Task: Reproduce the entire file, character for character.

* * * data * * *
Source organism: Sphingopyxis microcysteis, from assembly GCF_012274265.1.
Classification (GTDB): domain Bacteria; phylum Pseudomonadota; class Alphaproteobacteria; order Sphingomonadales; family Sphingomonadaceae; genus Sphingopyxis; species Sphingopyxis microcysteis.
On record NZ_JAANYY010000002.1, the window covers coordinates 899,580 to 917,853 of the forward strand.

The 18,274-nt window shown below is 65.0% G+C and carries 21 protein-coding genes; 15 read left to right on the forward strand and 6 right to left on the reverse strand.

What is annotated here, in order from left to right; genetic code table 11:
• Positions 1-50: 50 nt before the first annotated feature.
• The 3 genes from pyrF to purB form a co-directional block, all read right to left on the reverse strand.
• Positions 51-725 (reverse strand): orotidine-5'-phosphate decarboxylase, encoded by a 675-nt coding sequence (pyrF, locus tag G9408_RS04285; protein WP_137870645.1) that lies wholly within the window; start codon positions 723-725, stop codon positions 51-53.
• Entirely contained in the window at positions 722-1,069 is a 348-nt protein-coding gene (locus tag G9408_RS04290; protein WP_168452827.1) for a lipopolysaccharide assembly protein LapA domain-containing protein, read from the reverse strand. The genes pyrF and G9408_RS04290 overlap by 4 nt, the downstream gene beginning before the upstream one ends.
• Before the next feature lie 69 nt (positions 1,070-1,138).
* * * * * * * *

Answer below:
Source organism: Sphingopyxis microcysteis, from assembly GCF_012274265.1.
Classification (GTDB): domain Bacteria; phylum Pseudomonadota; class Alphaproteobacteria; order Sphingomonadales; family Sphingomonadaceae; genus Sphingopyxis; species Sphingopyxis microcysteis.
On record NZ_JAANYY010000002.1, the window covers coordinates 899,580 to 917,853 of the forward strand.

The 18,274-nt window shown below is 65.0% G+C and carries 21 protein-coding genes; 15 read left to right on the forward strand and 6 right to left on the reverse strand.

What is annotated here, in order from left to right; genetic code table 11:
• Positions 1-50: 50 nt before the first annotated feature.
• The 3 genes from pyrF to purB form a co-directional block, all read right to left on the reverse strand.
• Positions 51-725 (reverse strand): orotidine-5'-phosphate decarboxylase, encoded by a 675-nt coding sequence (pyrF, locus tag G9408_RS04285; protein WP_137870645.1) that lies wholly within the window; start codon positions 723-725, stop codon positions 51-53.
• Entirely contained in the window at positions 722-1,069 is a 348-nt protein-coding gene (locus tag G9408_RS04290; protein WP_168452827.1) for a lipopolysaccharide assembly protein LapA domain-containing protein, read from the reverse strand. The genes pyrF and G9408_RS04290 overlap by 4 nt, the downstream gene beginning before the upstream one ends.
• Before the next feature lie 69 nt (positions 1,070-1,138).